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Denied historic landmark status, Price Hill building will be demolished

The former Radel Funeral Home in West Price Hill has been vacant since 2019.
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The former Radel Funeral Home in West Price Hill has been vacant since 2019.

A Cincinnati Council committee voted 5-3 Tuesday to deny historic landmark status for a vacant building in West Price Hill, clearing the way for a new youth workforce development center.

The Boys & Girls Club of Greater Cincinnati wants to buy and demolish the former Radel Funeral Home, also called the Schulte House. The West Price Hill Community Council filed an application for historic designation, halting the sale. Director of Price Hill Will Rachel Hastings says her group wants to renovate the building, and says they suggested other sites for the workforce center.

"We are going to be potentially losing an asset when there are vacant lots immediately next door," Hastings said. "We've been trying to find a win-win solution and we hope that council can continue to work with us on that."

The Schulte House is located next to the current Boys & Girls Club center on Glenway Ave. CEO Bill Bresser told council members they looked at over a dozen other properties in Price Hill but none met their needs for the workforce center.

"Placing it just a few blocks away would create transportation issues for our families," Bresser said. "And we want to use existing club amenities, like the gym, and share staff."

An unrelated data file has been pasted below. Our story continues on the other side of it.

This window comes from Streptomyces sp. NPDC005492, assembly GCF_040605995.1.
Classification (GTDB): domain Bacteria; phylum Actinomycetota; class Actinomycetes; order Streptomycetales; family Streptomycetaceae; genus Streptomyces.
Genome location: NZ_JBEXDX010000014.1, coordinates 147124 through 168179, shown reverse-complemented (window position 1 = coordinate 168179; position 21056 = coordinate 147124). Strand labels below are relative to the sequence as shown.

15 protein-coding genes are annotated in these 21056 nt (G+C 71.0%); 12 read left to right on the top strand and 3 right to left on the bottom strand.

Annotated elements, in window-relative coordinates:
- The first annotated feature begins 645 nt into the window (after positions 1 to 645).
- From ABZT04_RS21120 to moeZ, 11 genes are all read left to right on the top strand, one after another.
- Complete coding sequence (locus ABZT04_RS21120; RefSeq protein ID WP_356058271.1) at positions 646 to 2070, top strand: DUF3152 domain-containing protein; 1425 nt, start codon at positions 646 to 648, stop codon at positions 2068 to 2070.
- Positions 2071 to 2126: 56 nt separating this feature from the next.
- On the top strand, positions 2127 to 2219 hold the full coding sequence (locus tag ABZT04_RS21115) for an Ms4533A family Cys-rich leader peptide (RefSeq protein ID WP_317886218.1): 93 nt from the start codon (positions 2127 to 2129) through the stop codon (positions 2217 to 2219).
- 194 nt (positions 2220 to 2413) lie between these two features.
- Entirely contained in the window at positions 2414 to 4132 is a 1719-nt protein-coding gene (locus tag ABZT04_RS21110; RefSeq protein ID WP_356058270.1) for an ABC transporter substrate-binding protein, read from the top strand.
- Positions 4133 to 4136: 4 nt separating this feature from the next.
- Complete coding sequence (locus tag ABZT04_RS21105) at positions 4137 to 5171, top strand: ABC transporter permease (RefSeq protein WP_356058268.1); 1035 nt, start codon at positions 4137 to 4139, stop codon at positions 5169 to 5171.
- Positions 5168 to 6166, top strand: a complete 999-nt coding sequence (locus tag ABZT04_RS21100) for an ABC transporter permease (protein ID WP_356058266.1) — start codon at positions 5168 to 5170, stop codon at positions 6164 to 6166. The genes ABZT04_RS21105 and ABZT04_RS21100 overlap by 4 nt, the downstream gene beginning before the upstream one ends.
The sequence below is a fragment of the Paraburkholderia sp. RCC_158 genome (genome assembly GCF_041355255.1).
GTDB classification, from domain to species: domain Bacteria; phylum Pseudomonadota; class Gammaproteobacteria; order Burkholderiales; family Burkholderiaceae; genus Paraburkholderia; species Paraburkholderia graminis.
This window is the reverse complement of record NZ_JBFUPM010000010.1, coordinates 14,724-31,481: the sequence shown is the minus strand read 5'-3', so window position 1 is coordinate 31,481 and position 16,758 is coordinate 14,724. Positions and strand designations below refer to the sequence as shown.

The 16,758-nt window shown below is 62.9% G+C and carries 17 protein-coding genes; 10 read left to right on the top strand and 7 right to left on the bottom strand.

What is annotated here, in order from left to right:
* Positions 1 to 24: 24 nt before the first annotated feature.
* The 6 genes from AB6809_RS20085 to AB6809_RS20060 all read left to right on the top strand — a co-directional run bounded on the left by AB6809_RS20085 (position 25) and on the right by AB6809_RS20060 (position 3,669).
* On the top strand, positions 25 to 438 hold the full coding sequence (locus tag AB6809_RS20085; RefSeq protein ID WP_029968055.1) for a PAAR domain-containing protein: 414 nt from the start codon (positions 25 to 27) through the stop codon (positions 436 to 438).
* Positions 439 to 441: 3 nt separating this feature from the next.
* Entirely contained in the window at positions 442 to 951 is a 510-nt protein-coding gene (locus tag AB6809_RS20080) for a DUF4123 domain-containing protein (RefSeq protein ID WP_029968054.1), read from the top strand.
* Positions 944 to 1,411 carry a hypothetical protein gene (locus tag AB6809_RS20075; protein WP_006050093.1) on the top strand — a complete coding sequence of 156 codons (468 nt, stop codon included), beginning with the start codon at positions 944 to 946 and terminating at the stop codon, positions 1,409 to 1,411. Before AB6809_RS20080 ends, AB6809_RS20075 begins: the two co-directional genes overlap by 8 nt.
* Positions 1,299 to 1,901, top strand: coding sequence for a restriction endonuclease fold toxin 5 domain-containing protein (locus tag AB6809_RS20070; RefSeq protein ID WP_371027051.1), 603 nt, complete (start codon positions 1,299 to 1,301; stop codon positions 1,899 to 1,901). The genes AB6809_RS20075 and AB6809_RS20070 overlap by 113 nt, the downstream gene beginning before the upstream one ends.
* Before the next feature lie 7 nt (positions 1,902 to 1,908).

Bresser says the Schulte House is not in good condition and it's not feasible to renovate it into what they need. He says if the historic landmark status were granted, the Boys & Girls Club would not have built the center in Price Hill.

The council vote is the final step in the application process for local historic landmark status.

The city's urban conservator evaluated the application and recommended granting historic status; but the Historic Conservation Board voted in October to recommend denying the request, saying the building doesn't meet the criteria for architectural significance. The City Planning Commission later agreed with a 4-1 vote.

"I'm certain that the experts of the Historic Conservation Board and the Planning Commission have all done their due diligence in arriving at a decision," said Council Member Meeka Owens. "This went through the necessary process of this private business matter. At this moment, I am not convinced that the governing bodies' decision should be overturned."

The ordinance would have required a super majority (six votes) to pass because it went against the recommendation of the Planning Commission.

Council Member Jeff Cramerding, a Price Hill resident, said council should save the building.

"A consideration is why did the commission disagree with the expert opinion of our staff member?" Cramerding said. "I think we all know what that is, and it is an issue of equity. There are two Cincinnati's: there's a standard for Hyde Park and Clifton and there's a standard for Price Hill and Avondale."

The council committee heard nearly three hours of public comment before voting 5-3 against the measure:

  • In favor of granting historic landmark status: Council Members Jeff Cramerding, Mark Jeffreys and Jan-Michele Lemon Kearny
  • Opposed: Council Members Reggie Harris, Scotty Johnson, Victoria Parks, Meeka Owens and Liz Keating

Boys & Girls Club officials say this was the last barrier to their plans for the workforce center and they will move ahead with the $3.5 million project.

Local Government Reporter with a particular focus on Cincinnati; experienced journalist in public radio and television throughout the Midwest. Enthusiastic about: civic engagement, public libraries, and urban planning.